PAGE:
[…] One must not forget that life for our forefathers (in Bessarabia, H.F.) was not easy. Many people died during the journey. Journeys through the steppes of Ukraine often lasted between twenty to twenty-five weeks, and somewhat fewer weeks when they came from Poland They arrived by boat and by wagon. During their travels, the Russian government normally provided a driver to accompany and take care of them. In many cases food rationing became a necessity. It is possible that living conditions in Poland and in Russia were similar to those during early days in the North Dakota Territory. No water in the house, no electricity, no telephone, the toilet outside, and a life filled with hard work.
They arrived in North Dakota before Grant County and Hettinger County existed as such. Grant County was established on November 22, 1916, Hettinger County on April 17, 1907. Without question, the Schaibles, Buchwitzes, and other families traveled as a group when they left their homes and the places of their roots. And they would never return to that land of their roots.
Ships to the United States, Trains to North Dakota
Rail lines had not yet reached Leipzig (North Dakota, H.F.) or Mott. In 1910 both railroad lines reached New Leipzig (the Milwaukee Road RR line in May and the NP [Northern Pacific] in October) and Mott. The Northern Pacific line from Mandan to Dickinson was built in the early 1880s and was the main line through central North Dakota.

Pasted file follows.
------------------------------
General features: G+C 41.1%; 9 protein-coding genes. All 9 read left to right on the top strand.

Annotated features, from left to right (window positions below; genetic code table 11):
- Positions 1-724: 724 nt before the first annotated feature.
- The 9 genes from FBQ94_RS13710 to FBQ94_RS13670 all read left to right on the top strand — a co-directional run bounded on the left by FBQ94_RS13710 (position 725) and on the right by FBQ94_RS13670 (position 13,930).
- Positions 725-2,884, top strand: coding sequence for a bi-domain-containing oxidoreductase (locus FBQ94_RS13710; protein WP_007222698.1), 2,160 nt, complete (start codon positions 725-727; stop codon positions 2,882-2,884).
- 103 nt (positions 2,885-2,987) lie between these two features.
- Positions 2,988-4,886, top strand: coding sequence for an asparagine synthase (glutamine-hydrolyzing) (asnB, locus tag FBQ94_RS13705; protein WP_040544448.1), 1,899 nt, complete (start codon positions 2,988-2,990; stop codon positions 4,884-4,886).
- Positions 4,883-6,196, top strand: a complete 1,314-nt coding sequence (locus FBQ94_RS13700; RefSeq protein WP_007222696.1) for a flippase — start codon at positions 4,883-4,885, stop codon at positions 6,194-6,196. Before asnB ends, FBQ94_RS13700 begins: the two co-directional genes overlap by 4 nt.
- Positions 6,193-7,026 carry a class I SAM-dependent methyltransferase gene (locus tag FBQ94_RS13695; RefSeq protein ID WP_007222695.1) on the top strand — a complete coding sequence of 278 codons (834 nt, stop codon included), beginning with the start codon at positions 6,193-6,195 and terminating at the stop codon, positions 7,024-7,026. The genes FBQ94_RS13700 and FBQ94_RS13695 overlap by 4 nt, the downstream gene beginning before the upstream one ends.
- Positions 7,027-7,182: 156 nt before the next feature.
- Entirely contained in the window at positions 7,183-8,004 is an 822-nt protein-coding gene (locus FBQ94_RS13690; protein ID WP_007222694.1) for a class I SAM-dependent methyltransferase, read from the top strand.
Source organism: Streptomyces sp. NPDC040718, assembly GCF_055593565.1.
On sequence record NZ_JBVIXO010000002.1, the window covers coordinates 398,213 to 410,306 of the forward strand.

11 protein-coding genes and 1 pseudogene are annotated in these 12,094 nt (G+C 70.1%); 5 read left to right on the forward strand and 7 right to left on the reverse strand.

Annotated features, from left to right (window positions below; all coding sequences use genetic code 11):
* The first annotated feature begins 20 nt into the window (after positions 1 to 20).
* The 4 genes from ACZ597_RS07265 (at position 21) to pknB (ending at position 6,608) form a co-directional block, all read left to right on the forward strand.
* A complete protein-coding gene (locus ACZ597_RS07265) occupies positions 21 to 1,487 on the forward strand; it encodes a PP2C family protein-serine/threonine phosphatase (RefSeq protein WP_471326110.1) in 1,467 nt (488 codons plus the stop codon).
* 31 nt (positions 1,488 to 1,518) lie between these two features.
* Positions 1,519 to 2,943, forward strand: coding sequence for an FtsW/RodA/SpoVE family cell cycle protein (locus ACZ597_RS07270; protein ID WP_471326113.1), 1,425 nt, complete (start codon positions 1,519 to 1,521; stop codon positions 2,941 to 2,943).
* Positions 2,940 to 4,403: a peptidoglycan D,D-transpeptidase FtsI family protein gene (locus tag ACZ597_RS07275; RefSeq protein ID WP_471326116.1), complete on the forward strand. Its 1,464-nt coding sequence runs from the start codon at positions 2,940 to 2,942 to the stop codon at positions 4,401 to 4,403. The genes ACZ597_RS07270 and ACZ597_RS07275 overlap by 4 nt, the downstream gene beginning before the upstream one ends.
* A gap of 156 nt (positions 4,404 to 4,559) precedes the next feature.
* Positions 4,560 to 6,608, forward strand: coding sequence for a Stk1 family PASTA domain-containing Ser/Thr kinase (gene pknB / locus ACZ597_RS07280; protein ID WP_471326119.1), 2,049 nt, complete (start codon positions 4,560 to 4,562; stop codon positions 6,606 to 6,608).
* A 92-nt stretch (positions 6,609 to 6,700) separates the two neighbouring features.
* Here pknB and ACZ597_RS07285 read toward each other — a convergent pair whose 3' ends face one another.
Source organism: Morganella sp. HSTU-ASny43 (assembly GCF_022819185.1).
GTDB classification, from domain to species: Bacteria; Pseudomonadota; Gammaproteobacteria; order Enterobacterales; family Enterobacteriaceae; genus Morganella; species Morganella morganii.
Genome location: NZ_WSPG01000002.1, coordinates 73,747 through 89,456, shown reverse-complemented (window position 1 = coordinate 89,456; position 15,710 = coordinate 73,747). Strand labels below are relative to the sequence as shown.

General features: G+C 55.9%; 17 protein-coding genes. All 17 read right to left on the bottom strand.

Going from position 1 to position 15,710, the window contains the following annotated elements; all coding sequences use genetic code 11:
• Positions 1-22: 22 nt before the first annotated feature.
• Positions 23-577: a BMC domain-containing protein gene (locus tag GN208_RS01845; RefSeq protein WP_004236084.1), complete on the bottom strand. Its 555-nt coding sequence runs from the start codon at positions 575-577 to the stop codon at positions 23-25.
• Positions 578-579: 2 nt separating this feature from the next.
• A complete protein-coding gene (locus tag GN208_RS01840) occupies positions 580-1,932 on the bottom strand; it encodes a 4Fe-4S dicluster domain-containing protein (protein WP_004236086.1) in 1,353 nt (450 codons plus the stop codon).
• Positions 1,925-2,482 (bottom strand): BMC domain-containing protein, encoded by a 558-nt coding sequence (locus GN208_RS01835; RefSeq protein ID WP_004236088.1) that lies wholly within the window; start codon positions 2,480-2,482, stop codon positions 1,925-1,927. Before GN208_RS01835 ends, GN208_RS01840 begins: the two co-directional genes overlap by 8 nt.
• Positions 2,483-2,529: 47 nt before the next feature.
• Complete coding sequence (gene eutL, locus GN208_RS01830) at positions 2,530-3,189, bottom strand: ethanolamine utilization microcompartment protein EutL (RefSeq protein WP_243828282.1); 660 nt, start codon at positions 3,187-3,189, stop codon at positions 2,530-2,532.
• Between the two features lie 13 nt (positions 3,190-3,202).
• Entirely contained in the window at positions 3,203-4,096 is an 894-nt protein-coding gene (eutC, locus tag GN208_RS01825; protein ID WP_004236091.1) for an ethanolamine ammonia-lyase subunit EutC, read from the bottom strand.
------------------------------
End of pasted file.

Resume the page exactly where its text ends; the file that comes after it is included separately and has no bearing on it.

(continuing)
During the construction of the rail liens some of our relatives may have worked for the railroads to supplement their incomes. Some of them may have taken the Soo Line to the La Moure area, where they possibly had other relatives. There are Schaibles living in that area of the state. There were also some Schaible families who took the Milwaukee Road RR to get to Eureka in South Dakota. These, too, could be distant relatives of ours.
Leipzig, North Dakota
To get from Hebron to Leipzig, rented transportation of relatives might have been taken. There is no mention of established roads or bridges. Imagine taking specific paths along a set of markings (Grant County was surveyed in the early 1890s) and across certain creeks.